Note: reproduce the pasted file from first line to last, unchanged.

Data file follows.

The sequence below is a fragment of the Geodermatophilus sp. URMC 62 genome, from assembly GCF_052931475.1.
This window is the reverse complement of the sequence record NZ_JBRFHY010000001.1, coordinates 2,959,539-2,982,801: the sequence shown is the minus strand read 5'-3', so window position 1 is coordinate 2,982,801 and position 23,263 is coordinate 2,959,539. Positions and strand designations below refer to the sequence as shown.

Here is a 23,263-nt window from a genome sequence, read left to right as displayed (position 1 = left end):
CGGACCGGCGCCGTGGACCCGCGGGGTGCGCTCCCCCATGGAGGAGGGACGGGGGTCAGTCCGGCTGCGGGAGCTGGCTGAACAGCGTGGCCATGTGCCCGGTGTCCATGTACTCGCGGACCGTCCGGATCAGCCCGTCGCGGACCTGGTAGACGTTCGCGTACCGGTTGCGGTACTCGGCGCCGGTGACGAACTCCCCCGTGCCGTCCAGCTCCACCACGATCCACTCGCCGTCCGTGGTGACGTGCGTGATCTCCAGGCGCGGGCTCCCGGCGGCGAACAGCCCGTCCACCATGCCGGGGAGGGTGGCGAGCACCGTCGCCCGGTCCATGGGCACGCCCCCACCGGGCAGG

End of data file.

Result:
The sequence below is a fragment of the Geodermatophilus sp. URMC 62 genome, from assembly GCF_052931475.1.
This window is the reverse complement of the sequence record NZ_JBRFHY010000001.1, coordinates 2,959,539-2,982,801: the sequence shown is the minus strand read 5'-3', so window position 1 is coordinate 2,982,801 and position 23,263 is coordinate 2,959,539. Positions and strand designations below refer to the sequence as shown.

Here is a 23,263-nt window from a genome sequence, read left to right as displayed (position 1 = left end):
CGGACCGGCGCCGTGGACCCGCGGGGTGCGCTCCCCCATGGAGGAGGGACGGGGGTCAGTCCGGCTGCGGGAGCTGGCTGAACAGCGTGGCCATGTGCCCGGTGTCCATGTACTCGCGGACCGTCCGGATCAGCCCGTCGCGGACCTGGTAGACGTTCGCGTACCGGTTGCGGTACTCGGCGCCGGTGACGAACTCCCCCGTGCCGTCCAGCTCCACCACGATCCACTCGCCGTCCGTGGTGACGTGCGTGATCTCCAGGCGCGGGCTCCCGGCGGCGAACAGCCCGTCCACCATGCCGGGGAGGGTGGCGAGCACCGTCGCCCGGTCCATGGGCACGCCCCCACCGGGCAGG